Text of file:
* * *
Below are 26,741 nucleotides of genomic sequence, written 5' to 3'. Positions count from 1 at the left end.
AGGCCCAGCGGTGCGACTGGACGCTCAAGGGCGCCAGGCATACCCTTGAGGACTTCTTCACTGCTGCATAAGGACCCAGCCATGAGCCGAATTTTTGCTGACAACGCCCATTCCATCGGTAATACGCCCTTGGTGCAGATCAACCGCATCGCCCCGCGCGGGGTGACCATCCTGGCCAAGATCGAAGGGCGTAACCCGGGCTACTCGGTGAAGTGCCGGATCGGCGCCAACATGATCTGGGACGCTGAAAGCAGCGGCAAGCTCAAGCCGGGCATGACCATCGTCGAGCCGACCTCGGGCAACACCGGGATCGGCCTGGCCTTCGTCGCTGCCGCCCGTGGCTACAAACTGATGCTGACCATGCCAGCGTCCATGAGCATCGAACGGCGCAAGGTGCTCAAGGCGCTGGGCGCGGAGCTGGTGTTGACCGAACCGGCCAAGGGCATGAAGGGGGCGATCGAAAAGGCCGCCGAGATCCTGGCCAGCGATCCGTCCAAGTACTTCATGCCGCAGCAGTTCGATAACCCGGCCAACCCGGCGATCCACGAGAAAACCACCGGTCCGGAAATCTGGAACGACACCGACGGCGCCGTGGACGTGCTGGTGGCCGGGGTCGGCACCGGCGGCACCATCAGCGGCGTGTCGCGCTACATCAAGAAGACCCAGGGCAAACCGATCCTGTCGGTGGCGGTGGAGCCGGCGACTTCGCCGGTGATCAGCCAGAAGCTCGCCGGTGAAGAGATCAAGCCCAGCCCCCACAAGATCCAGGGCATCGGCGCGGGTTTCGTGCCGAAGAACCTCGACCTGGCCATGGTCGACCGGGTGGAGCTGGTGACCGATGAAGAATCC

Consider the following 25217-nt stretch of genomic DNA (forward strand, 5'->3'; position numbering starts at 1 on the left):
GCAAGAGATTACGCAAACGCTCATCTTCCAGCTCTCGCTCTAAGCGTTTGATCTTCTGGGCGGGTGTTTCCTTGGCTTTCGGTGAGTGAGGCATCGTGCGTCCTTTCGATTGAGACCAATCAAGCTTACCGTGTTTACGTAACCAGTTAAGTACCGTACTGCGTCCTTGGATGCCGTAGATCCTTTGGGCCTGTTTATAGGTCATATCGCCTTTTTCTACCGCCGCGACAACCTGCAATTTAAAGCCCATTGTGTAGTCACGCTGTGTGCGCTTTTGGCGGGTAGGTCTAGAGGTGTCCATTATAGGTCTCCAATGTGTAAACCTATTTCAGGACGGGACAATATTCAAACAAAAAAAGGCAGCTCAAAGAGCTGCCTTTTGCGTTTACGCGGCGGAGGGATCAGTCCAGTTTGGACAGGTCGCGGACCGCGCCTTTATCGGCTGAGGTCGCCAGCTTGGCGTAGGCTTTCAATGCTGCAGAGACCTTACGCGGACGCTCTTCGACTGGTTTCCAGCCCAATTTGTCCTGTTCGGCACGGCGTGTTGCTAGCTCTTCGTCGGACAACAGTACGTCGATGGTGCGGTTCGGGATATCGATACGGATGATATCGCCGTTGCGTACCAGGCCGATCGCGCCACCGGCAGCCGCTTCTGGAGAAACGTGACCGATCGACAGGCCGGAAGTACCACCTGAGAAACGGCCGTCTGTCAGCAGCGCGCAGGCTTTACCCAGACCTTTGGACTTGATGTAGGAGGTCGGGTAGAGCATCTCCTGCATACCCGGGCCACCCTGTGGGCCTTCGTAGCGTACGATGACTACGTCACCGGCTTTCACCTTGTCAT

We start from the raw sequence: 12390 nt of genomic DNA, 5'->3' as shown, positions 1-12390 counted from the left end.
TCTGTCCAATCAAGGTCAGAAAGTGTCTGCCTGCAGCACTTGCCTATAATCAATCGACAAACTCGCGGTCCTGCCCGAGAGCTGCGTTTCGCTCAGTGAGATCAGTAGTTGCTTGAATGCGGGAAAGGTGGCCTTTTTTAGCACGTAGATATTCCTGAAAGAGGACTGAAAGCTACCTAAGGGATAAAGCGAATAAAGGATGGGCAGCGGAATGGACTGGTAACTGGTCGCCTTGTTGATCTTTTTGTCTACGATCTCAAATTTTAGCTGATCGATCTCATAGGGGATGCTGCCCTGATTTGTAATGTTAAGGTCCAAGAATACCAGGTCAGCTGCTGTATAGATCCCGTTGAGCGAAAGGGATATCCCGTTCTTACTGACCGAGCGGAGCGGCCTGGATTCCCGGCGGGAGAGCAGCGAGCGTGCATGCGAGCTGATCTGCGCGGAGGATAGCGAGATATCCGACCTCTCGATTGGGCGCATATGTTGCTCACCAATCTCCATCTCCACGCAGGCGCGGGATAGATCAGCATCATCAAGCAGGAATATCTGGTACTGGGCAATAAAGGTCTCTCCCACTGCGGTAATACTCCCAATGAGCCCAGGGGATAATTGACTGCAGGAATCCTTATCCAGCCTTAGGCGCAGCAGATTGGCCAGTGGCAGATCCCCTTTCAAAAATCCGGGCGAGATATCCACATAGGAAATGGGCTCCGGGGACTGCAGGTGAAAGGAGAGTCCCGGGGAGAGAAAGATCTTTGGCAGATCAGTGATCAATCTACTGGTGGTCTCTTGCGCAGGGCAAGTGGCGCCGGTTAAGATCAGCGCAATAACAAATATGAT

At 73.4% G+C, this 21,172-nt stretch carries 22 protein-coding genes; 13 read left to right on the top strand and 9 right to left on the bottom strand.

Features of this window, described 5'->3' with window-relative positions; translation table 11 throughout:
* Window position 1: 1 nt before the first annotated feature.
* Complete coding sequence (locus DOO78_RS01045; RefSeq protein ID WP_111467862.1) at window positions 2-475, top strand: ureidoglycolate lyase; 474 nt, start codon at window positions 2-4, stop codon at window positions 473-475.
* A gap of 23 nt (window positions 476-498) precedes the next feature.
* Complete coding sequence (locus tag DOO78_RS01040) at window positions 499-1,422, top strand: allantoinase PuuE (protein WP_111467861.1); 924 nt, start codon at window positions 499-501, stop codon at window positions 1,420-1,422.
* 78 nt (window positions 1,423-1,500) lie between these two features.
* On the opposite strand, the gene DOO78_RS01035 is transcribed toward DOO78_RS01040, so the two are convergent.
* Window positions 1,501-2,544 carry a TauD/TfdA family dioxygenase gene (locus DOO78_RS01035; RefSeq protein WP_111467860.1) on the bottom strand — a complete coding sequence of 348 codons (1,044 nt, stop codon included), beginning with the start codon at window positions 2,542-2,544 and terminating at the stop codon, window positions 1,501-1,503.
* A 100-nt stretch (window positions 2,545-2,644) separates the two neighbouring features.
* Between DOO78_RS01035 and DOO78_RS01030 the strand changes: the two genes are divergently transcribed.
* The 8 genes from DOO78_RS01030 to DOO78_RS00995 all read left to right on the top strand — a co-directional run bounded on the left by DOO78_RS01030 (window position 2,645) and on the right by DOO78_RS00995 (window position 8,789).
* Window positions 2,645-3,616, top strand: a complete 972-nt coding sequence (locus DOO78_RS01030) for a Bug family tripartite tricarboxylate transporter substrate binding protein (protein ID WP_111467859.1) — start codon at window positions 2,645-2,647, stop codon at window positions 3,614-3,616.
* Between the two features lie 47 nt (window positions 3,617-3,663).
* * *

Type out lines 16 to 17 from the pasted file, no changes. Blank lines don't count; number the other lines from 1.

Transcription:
* A 100-nt stretch (window positions 2,545-2,644) separates the two neighbouring features.
* Between DOO78_RS01035 and DOO78_RS01030 the strand changes: the two genes are divergently transcribed.